A prostaglandin solution of 50 mg of 11α,15(S)-dihydroxy-9-oxo-13-trans-prostenoic acid in 100 ml of reagent grade ethyl acetate is prepared at 25°C with stirring. An artificial heart valve poppet constructed from nylon is allowed to steep in this solution for 4 hours at room temperature. After removal from the prostaglandin solution, the heart valve poppet is allowed to dry free of ethyl acetate by exposure for 4 days at 60°C in a vacuum oven at a pressure of 5 mm of mercury. The heart valve poppet will then have a deposited residue of prostaglandin in the first 0.040 inch of the exposed surface. The prostaglandin is released on contact with blood to protect the platelets.
A square section of polypropylene of about 50 cm by 50 cm by 0.5 cm is solvent coated in a methanol solution containing 10% of 3-(α-acetonybenzyl)-4-hydroxycoumarin and 10% of 11α, 15α-dihydroxy-9-oxo-13-trans-prostenoic acid for 18 to 24 hours, at room temperature. Next, the excess solvent is stripped off and the polymeric surface is dried in a nitrogen environment. The prostaglandin is deposited onto and in the outer surfaces of the polymer and it acts as a surface reservoir of the prostaglandins that are released or loosed from the reservoir to the flow of blood, platelets or a contacting biological surface in need of platelet protecting agents. The article made possible the preservation of viable platelets for use in the management of health and disease.
Active agents were bonded to polymer by procedures available to the art such as the graphite process, the haloalkylation process, the radiation process, the ionic resin process and the like, which processes are not suitable for the purpose of this invention. That is, these processes firmly fixed their agent to the polymer and preclude any releasability therefrom. For example, in prior art U.S. Pat. No. 3,598,858, there is disclosed adsorption of prostaglandins onto a resin. The adsorption onto the resin is effected by ionizing the prostaglandin acid. The ionic form of the prostaglandin interacts strongly with the positively charged sites on the resin and it is ionically bonded to the resin. To remove the ionic form of the prostaglandin it is necessary to adjust the pH to remove the prostaglandin from the resin, as they cannot be removed by contact. In U.S. Pat. No. 3,453,194 there is disclosed non-thrombogenic heparin covalently bonded to silicone. The covalent bond is essentially nonrupturable and it is non-releasable to the agent. This patent also grafts heparin to silicone by the use of a high energy accelerator to form a free radical which essentially covalently bonded heparin to the polymer. The products formed are non-releasable and the structure of the bonded compound is altered through the formation of these bonds.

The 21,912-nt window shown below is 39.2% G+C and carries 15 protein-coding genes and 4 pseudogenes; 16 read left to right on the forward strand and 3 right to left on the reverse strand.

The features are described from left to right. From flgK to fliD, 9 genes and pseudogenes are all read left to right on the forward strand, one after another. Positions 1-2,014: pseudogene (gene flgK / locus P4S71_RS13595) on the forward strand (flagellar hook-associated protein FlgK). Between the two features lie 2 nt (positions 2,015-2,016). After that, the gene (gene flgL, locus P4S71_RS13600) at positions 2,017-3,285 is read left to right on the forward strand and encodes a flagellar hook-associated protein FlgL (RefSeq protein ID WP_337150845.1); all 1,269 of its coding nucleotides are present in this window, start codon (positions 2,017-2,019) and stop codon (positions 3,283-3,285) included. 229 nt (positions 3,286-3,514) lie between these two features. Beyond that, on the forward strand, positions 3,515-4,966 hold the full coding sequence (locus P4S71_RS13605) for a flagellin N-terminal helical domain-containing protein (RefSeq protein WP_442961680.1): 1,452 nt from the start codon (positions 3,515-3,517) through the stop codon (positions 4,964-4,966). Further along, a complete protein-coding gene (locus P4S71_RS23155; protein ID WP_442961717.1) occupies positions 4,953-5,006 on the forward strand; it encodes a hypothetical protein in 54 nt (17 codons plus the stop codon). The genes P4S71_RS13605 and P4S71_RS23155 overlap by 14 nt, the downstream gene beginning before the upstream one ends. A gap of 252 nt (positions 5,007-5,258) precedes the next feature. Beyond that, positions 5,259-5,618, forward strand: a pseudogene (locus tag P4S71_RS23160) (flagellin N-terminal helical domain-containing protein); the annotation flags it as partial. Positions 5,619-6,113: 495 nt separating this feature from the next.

In French Pat. No. 1,459,646 there is employed either a cationic or anionic surface active agent to form either a cationic or an anionic complex to permanently bond the protective compound through the complex to the polymer. This procedure cannot give the claimed results. In British Medical Journal, pages 468 to 472, published May 1967, the author disclosed the use of prostaglandins to prevent platelet glass adhesiveness. This reference too leads away from the present invention, as glass is impermeable and cannot be used for imbibing and coating with the prostaglandin. That is, glass is dense and hard as there is no molecular movement which structural features preclude imbibing and coating. In the glass adhesiveness the presence of prostaglandins serves to prevent platelet-to-glass contact, and glass cannot be used as a drug carrier release rate reservoir for prostaglandins. In German Pat. No. 1,943,492 there is disclosed diffusion of prostaglandins from within vulcanized polysiloxane. Diffusional release for the system is slow and it is not adapted for instant surface release. In U.S. Pat. No. 3,549,409 there is disclosed non-thrombogenic plastic produced by a metal ion bondality to permeanently fix heparin to polymers. This process requires the use of polyvalent metals to bond highly negatively charged heparin, and ammonium hydroxide which may be harmful to the prostaglandins. In U.S. Pat. No. 3,616,935 anti-thrombogenic surfaces are prepared by bonding the material through polyalkylenimine. This usually involves functional groups to form a non-releasable product. Accordingly, it can be seen from the above presentation, the prior art does not lend itself as a means for arriving at the present invention.
Having thus described the invention and various embodiments thereof that contribute to the art a novel and unobvious article of manufacture containing releasable prostaglandins that inhibit platelet aggregation and is useful for collecting, storing and transfusing platelets, for fabricating prosthetic parts, for laboratory platelet studies and the like, it is to be understood that the disclosure is not to be construed as limiting, as these embodiments and other variations will be obvious to those versed in the art from a reading of the present invention.
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|U.S. Classification||424/423, 514/634, 514/304, 514/162, 514/861, 514/530, 514/45, 514/358, 514/573|
|International Classification||A61K31/557, C07C405/00, A61L33/00|
|Cooperative Classification||Y10S514/861, A61K31/715, A61L33/0041, A61K31/557, C07C405/00|
|European Classification||C07C405/00, A61K31/557, A61L33/00H2T, A61K31/715|